In contrast, consent orders have had quite a long history in the court and have well established law and procedures which provide greater certainty.

Other factors to consider

In the case of Blackmore & Webber [2009] FMCAfam 154, Bender FM set aside a financial agreement due to the "illegitimate pressure" exerted by the husband at the time of signing the agreement. In this case, the husband had threatened the parties' wedding (in 5 days time) would not go ahead if the wife refused to sign the financial agreement. The wife was pregnant and shortly due to fly to Thailand to see her family whose cultural expectations were that she would be married when she arrived. Additionally, the wife's visa was due to expire shortly, so if she did not marry the husband, she might not have been able to return to Australia.

Financial agreements require independent legal advice. If the other party is overseas, it may be difficult for an Australian lawyer to be found without assistance (in Murphy & Murphy [2009] FMCAfam 270 it was found that an agreement certified by a foreign lawyer was void).

The question of referrals, who pays the second independent lawyer's bills and how much time is provided between giving the other party a financial agreement and the wedding may all prove relevant to the issue of duress.

Are financial agreements enforceable?

A financial agreement is not a court order. It is an agreement that is governed by statute. Equitable contractual principles which may be used to set aside the agreement have also been incorporated into the legislative provisions governing financial agreements (s90KA and s90UN).

A court is required to determine whether a financial agreement or a termination agreement is valid, enforceable or effective according to contractual principles of law. A court may also grant contractual remedies. In light of the changes to the legislation under the Federal Justice System Amendment (Efficiency Measures) Act (No 1) 2009, in relation to enforceability where parties have not strictly complied with legislative requirements, the court may consider whether it was unjust and inequitable for the agreement not to be binding upon the parties - see s90G(1A), s90J(2A), s90UJ(1A) and s90UL(2A).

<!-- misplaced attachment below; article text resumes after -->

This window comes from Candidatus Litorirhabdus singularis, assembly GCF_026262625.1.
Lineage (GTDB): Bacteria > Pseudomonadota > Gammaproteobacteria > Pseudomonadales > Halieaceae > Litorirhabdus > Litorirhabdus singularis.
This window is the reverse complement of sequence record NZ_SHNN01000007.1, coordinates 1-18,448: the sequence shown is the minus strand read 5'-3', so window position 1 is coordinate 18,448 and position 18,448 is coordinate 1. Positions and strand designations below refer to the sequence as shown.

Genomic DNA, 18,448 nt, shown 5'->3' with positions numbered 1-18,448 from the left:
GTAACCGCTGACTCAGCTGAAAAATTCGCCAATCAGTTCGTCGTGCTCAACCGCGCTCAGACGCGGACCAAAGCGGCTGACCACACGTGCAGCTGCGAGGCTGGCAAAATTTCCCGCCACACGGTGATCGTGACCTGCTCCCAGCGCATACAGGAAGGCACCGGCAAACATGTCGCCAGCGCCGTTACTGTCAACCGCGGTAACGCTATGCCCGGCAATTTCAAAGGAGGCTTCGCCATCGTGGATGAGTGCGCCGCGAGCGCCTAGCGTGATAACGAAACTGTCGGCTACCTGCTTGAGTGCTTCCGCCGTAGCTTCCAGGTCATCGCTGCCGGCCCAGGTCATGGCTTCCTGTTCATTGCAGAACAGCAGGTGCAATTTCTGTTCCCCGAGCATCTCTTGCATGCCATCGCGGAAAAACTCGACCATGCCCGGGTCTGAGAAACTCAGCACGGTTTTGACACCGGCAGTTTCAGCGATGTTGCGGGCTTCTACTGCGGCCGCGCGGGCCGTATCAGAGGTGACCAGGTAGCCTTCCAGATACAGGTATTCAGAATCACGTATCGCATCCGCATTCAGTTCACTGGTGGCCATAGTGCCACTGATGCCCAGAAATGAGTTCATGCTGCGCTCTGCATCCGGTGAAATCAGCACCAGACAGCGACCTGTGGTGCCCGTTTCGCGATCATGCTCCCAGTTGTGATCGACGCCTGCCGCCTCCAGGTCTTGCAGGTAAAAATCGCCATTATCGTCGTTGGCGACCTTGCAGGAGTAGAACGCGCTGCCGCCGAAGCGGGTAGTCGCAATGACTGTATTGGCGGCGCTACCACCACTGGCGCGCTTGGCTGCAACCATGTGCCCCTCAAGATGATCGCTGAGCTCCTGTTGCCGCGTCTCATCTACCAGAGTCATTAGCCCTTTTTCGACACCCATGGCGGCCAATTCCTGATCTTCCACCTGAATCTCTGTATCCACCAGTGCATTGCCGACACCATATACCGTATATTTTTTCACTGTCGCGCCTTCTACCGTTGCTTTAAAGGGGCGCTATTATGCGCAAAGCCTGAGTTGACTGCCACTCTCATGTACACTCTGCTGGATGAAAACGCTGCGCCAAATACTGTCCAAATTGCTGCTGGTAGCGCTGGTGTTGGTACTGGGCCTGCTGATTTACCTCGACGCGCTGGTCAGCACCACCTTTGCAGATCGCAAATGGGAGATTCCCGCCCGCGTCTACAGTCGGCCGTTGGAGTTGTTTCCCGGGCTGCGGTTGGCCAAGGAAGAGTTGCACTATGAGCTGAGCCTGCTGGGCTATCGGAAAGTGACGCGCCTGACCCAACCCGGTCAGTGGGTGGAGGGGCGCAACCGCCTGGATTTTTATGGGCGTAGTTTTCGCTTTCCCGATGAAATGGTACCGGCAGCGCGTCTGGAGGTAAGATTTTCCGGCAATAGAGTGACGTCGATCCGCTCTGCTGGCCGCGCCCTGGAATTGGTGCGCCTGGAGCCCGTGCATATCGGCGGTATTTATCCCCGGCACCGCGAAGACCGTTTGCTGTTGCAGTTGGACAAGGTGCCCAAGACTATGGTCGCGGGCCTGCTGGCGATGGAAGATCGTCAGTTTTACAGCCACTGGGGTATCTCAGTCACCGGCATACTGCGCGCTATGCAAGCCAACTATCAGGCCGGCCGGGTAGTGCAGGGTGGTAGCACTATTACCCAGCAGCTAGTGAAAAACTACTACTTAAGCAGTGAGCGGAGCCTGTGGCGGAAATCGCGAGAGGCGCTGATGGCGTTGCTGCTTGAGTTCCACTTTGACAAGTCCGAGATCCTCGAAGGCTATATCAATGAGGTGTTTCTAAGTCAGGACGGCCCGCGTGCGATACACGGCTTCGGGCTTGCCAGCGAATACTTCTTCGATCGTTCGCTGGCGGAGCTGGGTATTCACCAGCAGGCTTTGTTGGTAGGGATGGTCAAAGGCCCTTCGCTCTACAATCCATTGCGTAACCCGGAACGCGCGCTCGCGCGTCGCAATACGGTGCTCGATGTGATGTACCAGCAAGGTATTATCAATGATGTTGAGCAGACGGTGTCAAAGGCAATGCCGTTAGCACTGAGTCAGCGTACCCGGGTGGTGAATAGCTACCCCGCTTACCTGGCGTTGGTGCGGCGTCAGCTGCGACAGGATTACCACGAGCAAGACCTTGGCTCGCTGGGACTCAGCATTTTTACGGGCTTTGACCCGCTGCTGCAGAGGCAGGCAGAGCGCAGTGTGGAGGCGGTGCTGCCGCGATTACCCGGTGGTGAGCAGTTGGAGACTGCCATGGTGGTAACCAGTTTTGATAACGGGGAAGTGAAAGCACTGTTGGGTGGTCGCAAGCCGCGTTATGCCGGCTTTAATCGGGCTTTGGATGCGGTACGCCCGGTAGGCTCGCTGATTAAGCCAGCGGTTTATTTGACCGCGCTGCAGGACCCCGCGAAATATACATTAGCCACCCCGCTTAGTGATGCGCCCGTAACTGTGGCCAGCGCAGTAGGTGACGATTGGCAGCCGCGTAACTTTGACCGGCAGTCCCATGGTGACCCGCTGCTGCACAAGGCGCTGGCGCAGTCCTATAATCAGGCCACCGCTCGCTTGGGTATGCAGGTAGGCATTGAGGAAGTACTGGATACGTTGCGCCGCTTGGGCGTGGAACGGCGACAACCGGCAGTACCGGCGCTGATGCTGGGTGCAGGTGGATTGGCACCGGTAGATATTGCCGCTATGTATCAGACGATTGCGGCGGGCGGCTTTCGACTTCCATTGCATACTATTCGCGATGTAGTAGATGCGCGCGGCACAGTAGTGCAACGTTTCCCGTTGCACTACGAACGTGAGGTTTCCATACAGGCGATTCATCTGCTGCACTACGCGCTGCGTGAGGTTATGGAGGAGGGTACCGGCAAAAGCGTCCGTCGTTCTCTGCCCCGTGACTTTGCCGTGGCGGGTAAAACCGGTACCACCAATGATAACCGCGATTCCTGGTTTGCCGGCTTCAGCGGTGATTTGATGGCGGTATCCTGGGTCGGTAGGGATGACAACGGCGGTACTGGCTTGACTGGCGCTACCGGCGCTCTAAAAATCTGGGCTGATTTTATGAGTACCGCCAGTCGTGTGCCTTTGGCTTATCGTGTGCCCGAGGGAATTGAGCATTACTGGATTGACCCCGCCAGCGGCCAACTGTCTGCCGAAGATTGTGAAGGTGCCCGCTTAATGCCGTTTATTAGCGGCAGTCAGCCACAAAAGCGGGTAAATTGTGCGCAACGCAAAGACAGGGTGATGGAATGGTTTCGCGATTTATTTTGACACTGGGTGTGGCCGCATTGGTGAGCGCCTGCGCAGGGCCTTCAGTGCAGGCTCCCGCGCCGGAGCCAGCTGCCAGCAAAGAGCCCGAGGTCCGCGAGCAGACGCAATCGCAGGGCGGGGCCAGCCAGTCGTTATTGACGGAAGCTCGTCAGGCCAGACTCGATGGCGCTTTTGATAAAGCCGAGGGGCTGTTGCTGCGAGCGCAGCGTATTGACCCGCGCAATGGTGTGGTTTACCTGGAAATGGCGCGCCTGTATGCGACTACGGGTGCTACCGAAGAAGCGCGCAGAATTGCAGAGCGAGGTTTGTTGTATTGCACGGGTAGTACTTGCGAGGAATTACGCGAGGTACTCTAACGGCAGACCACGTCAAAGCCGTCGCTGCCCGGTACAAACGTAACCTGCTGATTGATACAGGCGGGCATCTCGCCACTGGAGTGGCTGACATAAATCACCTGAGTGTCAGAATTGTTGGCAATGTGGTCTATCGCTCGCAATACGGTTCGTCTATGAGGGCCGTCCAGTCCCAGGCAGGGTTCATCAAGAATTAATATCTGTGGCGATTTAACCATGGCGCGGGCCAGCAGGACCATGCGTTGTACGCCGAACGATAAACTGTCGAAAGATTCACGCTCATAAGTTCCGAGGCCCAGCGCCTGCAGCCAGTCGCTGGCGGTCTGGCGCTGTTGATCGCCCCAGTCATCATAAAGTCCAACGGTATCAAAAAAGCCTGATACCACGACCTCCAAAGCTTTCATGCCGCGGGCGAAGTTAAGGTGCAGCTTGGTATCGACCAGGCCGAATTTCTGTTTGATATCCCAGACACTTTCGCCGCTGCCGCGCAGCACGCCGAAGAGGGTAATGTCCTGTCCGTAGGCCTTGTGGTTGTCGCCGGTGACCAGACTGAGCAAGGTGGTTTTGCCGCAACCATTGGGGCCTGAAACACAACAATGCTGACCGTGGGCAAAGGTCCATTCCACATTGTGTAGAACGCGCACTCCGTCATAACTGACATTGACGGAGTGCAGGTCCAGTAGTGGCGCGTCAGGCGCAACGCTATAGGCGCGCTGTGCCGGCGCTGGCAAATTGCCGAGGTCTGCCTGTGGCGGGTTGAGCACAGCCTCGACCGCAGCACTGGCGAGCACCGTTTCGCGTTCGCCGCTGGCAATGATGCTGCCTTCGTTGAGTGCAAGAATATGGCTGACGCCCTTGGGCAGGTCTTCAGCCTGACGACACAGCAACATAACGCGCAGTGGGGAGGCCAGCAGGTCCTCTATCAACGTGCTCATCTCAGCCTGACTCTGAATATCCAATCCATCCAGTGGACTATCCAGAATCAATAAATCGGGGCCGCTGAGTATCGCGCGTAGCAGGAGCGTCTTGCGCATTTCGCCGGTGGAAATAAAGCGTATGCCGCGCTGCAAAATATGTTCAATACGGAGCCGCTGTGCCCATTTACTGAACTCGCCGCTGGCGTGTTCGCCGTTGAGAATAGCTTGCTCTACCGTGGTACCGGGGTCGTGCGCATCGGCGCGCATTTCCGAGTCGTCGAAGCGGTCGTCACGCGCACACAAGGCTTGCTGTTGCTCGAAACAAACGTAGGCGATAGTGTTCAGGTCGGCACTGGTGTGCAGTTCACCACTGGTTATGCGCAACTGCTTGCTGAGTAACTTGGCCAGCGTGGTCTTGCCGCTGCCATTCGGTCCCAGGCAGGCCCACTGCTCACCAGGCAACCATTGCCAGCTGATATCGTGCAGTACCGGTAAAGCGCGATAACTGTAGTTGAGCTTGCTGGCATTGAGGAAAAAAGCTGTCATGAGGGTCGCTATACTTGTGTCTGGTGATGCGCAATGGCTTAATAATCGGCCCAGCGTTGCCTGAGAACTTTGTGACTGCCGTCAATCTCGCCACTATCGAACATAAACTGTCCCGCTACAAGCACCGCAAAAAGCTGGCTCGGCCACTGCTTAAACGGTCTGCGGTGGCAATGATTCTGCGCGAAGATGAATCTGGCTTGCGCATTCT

Cautionary notes about financial agreements

Don't think of it as a mere formality. Parties signing a financial agreement before marriage (s90B) or a de facto relationship (s90UB) might not exercise due caution as they may see the agreement as a mere formality (as they are not planning to separate). Whilst it is not necessary to assign future ownership of every item of property, parties should be encouraged to consider how all property owned by either party or accumulated jointly during the marriage or de facto relationship will be divided in the event of separation.

Plan carefully and get good advice. If not assigning all property in the financial agreement you need to be careful of unintended consequences. For example if one person wants to retain a piece of real estate and the agreement only deals with that item, if the balance of the property is to be divided by a court the court will have regard to the piece of real estate in working out what is a ‘just and equitable' result and may order that the other party gets all other property up to and equal to the value of the real estate. This may defeat the purpose of the agreement when it was intended that all other items would be shared fairly and the real estate was not to be considered. Careful planning and advice is necessary to avoid such unintended consequences.

Don't wait until just before the wedding. People should exercise caution involving financial agreements when a wedding is soon due to take place. Given the recent case law which says the threat of abandoning an impending wedding can be a form of duress, such agreements may be set aside by a court. It may be more appropriate to draft a s90C (during marriage) financial agreement for the parties to sign after the wedding.